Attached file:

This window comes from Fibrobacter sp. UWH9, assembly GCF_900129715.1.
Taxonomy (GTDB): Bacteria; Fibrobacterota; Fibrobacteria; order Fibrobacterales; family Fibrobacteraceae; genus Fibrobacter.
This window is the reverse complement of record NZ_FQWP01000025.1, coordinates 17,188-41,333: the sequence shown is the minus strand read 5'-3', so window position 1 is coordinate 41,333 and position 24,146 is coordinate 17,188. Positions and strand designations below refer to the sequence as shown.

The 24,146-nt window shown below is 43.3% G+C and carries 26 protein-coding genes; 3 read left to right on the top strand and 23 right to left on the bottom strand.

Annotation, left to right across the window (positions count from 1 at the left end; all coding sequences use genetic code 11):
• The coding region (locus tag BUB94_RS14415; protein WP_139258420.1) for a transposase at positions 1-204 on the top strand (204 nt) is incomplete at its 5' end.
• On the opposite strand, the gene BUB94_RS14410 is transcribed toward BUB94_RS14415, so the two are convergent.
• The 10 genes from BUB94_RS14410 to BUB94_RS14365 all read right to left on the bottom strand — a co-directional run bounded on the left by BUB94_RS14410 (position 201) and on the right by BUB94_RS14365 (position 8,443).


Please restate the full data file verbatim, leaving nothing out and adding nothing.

This window comes from Fibrobacter sp. UWH9, assembly GCF_900129715.1.
Taxonomy (GTDB): Bacteria; Fibrobacterota; Fibrobacteria; order Fibrobacterales; family Fibrobacteraceae; genus Fibrobacter.
This window is the reverse complement of record NZ_FQWP01000025.1, coordinates 17,188-41,333: the sequence shown is the minus strand read 5'-3', so window position 1 is coordinate 41,333 and position 24,146 is coordinate 17,188. Positions and strand designations below refer to the sequence as shown.

The 24,146-nt window shown below is 43.3% G+C and carries 26 protein-coding genes; 3 read left to right on the top strand and 23 right to left on the bottom strand.

Annotation, left to right across the window (positions count from 1 at the left end; all coding sequences use genetic code 11):
• The coding region (locus tag BUB94_RS14415; protein WP_139258420.1) for a transposase at positions 1-204 on the top strand (204 nt) is incomplete at its 5' end.
• On the opposite strand, the gene BUB94_RS14410 is transcribed toward BUB94_RS14415, so the two are convergent.
• The 10 genes from BUB94_RS14410 to BUB94_RS14365 all read right to left on the bottom strand — a co-directional run bounded on the left by BUB94_RS14410 (position 201) and on the right by BUB94_RS14365 (position 8,443).